Event planning is a job that has always seemed fantastic. As a child, I always wanted to be a wedding planner. It seemed fun, creative and exciting. But one thing I did not consider as a child is the stress factor.
Recently, I found myself planning my first real event: my dad’s retirement party. The complexity and stressfulness of planning an event quickly became apparent. As recreation professional, it is probably within the realm of your job to plan events, whether it is for your staff, for students and for outside groups using the recreation center.
To help, here is a quick checklist of everything you need to consider.
With event planning, it is very easy to get carried away. Therefore, it is crucial to outline a budget. How much can you afford to spend? What will you need? Some of these things might include renting a space, food, décor, labor, etc. Then try your hardest to stick to it.
Who do you want to invite? Start gathering names, email address and even addresses in case you want to mail invitations. Will you allow guest to bring a plus one?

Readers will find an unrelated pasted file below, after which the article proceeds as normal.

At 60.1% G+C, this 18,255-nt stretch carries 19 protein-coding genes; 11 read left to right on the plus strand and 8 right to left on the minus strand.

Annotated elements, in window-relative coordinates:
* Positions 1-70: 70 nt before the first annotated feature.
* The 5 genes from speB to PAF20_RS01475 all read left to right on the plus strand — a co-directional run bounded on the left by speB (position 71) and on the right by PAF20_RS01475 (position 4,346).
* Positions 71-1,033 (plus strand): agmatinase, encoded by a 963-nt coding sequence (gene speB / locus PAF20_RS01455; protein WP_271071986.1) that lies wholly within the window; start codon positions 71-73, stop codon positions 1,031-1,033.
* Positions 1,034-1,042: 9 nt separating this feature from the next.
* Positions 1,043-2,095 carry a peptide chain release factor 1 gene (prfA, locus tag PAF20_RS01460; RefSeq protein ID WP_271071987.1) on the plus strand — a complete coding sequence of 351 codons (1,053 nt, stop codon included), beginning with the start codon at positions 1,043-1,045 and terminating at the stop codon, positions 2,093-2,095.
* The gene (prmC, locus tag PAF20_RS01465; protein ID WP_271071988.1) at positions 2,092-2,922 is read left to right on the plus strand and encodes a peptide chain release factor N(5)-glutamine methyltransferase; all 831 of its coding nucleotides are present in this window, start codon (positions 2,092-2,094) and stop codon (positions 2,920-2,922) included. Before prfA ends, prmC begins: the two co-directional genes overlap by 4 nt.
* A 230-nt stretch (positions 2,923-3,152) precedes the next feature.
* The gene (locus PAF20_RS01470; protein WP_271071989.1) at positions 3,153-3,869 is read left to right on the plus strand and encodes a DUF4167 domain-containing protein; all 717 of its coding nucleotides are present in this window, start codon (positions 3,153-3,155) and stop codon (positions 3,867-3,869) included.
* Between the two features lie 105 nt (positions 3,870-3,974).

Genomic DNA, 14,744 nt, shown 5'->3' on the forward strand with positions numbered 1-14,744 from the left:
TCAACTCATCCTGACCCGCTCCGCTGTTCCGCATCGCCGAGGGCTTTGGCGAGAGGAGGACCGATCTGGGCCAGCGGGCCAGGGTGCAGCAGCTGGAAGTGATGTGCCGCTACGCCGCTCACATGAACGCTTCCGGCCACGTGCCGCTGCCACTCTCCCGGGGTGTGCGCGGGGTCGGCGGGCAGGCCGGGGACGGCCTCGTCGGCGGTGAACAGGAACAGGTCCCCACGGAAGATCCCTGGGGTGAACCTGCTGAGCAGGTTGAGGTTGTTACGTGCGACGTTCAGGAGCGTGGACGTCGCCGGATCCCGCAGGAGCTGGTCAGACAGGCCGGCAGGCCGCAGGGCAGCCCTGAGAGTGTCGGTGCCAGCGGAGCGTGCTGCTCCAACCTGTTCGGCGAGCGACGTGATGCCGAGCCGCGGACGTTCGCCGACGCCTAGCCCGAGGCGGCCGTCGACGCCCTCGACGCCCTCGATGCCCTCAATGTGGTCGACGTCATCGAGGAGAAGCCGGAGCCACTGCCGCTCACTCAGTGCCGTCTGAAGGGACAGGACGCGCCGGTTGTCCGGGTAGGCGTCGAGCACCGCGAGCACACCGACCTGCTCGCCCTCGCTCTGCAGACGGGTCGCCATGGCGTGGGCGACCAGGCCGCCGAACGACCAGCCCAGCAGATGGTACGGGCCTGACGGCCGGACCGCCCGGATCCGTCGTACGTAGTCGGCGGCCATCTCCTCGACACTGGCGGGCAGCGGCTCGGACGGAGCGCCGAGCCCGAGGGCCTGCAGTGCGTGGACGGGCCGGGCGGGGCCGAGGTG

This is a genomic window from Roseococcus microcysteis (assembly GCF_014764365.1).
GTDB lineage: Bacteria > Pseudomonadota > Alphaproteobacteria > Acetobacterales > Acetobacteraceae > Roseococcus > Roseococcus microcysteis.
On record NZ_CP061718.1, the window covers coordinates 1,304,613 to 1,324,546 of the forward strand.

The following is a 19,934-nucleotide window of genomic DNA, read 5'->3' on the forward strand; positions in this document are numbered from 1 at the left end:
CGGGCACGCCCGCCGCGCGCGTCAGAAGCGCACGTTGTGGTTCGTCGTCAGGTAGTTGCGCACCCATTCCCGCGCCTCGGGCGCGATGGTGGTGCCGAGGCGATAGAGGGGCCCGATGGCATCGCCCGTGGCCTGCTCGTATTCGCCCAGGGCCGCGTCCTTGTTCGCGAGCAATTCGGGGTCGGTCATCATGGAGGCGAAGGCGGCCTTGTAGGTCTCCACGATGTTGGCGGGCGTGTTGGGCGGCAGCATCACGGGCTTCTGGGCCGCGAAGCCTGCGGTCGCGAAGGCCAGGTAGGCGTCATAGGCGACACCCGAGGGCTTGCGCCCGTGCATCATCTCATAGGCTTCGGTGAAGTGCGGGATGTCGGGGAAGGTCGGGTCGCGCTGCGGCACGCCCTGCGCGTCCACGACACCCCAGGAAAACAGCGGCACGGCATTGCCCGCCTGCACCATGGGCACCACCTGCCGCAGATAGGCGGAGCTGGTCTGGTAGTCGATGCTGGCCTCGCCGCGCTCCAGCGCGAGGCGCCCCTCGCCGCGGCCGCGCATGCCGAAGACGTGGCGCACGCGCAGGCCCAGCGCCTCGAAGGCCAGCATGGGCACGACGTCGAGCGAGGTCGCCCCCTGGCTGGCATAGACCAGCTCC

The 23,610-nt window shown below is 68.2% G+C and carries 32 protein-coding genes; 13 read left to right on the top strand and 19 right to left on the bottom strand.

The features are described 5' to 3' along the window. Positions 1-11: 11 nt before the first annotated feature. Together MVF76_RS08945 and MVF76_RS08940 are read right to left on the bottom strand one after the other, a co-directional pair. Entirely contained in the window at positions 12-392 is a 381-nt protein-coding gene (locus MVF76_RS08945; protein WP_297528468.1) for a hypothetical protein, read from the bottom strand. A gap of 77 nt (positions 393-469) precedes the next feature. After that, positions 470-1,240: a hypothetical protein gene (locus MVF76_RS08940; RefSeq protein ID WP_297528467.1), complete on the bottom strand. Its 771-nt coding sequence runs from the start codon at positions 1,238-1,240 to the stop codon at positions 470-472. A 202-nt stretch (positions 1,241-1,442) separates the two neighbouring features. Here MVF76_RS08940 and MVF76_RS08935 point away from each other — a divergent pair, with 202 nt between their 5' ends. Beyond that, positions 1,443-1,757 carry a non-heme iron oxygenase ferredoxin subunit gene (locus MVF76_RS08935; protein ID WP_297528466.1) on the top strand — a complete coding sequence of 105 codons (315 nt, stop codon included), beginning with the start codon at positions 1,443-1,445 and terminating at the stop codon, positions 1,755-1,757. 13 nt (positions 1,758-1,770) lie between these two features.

Now you have an idea of how many people to expect, you can start looking for a location. Think about the theme or feel of the event. Is it business focused, for fun, a celebration, a retreat? Select a location that will embody this theme. What does the space come with? Do they offer food and beverage service, Internet access, etc. And of course, is the space in your budget.
Once you have the space selected, think about when you want the event to be. Select a few dates that might work well and make sure to consider upcoming holidays that might impact attendees. Ask the venue which of these days is available and select the best one.
Once you have the space reserved, it is time to get really organized. Set dates for when certain tasks need to be accomplished. When do you need to mail the invitations? When do you need to finalize the guest list?
Food and Drink — If you plan to provide food at your event, you will also need to pick a caterer. Or maybe the location can provide one. Then you need to decide what to offer, a full meal and h’orderves. Will there be an open bar? If so, what types of beverages will be available: beer and wine or hard liquor as well?
Invitations — Do you want to send invitations in the mail or by email? While sending invitations by mail is always a nice touch, it can be a little more laborious. Plus sending them by email is not only cheaper; it is also more environmentally friendly. There are great websites, like paperlessspost.com where you can design really great invitations.
Theme — What type of event is it? What are some activities you can do around that theme? For example, since my dad’s party is a retirement party, we will have a memory jar where all his co-workers can leave fun memories and notes. I suggest looking at Pintrest for fun and creative ideas that will enhance your event.